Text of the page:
Daily multivitamins don’t reduce death risk in healthy adults

Multivitamin use and death risk in 3 U.S. studies.

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A study of nearly 400,000 healthy U.S. adults over 20 years found no link between taking multivitamins regularly and a lower risk of death. Led by researchers at the National Cancer Institute, the study was published in JAMA Network Open on June 26, 2024.

Despite many Americans using multivitamins to improve health, whether they offer clear benefits or harms is still uncertain. Previous studies on multivitamins and mortality have shown conflicting results and were often short-term.

To explore the link between long-term multivitamin use and cardiovascular disease and cancer mortality rates, researchers studied data from three extensive, diverse studies of 390,124 healthy U.S. adults over more than 20 years. These participants had no history of cancer or chronic diseases.

The study’s extensive data on demographics and lifestyle helped mitigate biases seen in other studies, such as healthier lifestyles among multivitamin users and increased use by sicker patients.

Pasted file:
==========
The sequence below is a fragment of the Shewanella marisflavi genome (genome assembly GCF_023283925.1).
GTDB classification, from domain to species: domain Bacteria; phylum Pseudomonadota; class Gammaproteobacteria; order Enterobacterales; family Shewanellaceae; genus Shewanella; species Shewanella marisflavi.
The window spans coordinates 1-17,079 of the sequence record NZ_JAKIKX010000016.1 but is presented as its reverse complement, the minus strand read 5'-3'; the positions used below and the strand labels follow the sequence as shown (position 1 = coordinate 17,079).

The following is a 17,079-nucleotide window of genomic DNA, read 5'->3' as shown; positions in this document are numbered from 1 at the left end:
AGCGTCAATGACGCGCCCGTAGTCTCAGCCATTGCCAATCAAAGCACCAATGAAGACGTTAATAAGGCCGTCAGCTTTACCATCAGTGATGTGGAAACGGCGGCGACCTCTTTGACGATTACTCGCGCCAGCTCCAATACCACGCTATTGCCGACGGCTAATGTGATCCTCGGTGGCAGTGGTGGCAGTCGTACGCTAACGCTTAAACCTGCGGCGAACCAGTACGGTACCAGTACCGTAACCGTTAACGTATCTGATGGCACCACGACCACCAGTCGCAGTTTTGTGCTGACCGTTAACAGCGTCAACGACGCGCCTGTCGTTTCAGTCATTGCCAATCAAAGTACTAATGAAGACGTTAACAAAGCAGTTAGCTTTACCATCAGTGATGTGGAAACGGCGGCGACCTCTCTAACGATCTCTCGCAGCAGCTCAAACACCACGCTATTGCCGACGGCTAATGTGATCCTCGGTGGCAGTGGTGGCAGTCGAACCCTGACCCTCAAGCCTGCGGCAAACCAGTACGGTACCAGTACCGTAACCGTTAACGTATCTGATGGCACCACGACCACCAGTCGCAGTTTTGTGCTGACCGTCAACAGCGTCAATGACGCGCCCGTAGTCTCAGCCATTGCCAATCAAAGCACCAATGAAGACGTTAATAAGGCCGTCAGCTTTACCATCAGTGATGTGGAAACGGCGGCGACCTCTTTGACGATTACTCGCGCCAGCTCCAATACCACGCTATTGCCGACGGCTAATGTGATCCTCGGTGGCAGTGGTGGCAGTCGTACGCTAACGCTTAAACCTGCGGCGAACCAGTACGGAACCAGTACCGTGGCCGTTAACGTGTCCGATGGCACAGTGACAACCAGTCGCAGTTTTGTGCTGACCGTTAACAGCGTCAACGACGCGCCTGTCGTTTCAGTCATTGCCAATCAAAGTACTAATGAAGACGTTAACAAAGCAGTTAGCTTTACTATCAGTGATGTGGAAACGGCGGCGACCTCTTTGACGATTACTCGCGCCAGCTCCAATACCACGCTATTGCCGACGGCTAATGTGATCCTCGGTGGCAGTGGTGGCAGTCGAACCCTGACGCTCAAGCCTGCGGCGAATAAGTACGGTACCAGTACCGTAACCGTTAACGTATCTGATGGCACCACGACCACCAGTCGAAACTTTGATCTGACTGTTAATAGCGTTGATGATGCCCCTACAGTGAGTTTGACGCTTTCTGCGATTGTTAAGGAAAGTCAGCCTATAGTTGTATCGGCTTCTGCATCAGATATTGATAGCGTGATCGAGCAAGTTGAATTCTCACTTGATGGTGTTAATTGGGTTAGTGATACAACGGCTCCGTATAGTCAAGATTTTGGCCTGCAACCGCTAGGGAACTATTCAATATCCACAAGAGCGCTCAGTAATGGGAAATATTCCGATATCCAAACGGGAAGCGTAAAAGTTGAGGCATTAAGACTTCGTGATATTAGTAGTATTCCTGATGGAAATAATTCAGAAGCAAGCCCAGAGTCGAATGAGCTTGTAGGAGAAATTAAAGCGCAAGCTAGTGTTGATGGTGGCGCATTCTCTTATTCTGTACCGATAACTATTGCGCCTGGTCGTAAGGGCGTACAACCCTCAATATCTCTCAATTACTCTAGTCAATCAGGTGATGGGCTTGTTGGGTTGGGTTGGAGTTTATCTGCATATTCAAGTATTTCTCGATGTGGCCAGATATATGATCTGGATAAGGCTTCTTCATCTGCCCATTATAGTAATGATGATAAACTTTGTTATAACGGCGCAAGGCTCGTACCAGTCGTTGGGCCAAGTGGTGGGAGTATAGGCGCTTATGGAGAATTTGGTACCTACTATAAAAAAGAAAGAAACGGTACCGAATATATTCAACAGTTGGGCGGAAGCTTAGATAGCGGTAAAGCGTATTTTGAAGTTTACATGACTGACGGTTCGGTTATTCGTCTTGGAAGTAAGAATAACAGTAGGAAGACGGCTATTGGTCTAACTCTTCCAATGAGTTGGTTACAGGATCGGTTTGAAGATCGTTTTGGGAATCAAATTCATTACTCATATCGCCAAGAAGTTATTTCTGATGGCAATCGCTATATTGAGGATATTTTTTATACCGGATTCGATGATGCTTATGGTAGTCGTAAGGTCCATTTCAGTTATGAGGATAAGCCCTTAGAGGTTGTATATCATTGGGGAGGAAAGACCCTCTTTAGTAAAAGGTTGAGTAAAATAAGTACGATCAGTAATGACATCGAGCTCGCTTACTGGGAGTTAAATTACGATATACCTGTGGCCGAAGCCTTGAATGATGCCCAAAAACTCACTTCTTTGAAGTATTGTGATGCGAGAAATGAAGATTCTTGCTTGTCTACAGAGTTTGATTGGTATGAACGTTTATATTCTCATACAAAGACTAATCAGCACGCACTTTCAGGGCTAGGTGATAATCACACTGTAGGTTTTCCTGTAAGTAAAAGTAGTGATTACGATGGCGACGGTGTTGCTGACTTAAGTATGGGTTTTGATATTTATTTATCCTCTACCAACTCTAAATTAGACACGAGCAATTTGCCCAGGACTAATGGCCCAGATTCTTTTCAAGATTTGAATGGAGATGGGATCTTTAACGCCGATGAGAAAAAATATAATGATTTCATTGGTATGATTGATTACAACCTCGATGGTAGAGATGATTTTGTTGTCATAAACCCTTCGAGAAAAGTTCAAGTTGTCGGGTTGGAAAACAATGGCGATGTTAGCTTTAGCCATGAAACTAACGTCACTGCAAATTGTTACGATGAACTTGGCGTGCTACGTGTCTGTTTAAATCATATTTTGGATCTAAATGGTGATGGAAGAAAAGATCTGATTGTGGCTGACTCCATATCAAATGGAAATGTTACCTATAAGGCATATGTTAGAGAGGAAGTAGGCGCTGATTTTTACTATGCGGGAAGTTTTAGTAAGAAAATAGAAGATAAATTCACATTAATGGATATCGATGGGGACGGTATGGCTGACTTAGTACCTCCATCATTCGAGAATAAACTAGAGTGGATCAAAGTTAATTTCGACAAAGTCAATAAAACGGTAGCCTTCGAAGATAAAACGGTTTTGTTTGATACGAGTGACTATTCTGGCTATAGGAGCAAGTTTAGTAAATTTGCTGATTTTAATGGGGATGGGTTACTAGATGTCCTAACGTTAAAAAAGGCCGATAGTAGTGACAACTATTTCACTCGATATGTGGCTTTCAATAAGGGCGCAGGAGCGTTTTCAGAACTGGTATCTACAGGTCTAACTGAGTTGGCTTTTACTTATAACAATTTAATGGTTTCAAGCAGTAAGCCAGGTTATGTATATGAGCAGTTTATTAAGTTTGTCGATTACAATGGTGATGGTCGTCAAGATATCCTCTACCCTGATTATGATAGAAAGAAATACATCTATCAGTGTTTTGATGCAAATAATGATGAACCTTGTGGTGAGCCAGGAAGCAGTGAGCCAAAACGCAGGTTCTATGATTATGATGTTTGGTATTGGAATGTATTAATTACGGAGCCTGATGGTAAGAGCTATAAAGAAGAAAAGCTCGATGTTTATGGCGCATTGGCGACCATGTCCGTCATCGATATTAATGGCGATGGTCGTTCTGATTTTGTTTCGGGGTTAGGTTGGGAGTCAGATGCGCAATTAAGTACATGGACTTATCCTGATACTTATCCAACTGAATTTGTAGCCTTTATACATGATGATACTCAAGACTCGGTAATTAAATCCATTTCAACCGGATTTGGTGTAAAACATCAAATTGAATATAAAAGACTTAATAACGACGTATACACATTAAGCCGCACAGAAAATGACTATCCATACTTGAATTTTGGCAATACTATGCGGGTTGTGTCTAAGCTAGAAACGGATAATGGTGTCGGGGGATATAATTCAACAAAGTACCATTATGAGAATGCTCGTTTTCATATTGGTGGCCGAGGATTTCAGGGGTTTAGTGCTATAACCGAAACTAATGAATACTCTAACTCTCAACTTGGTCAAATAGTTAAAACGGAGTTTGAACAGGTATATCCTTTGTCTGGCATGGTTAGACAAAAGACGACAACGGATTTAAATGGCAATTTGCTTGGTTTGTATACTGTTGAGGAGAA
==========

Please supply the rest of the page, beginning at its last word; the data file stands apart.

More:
The study found that daily multivitamin users didn’t have a lower risk of death overall or from specific causes like cancer or heart disease compared to non-users. They adjusted the results for factors like race, education, and diet quality.

The researchers suggest future studies should look at multivitamin use in groups with nutritional deficiencies and its effects on aging-related health issues.

Journal reference:

  1. Erikka Loftfield,  Caitlin P. O’Connell et al., Multivitamin Use and Mortality Risk in 3 Prospective US Cohorts. Jama Network Open. DOI: 10.1001/jamanetworkopen.2024.18729.
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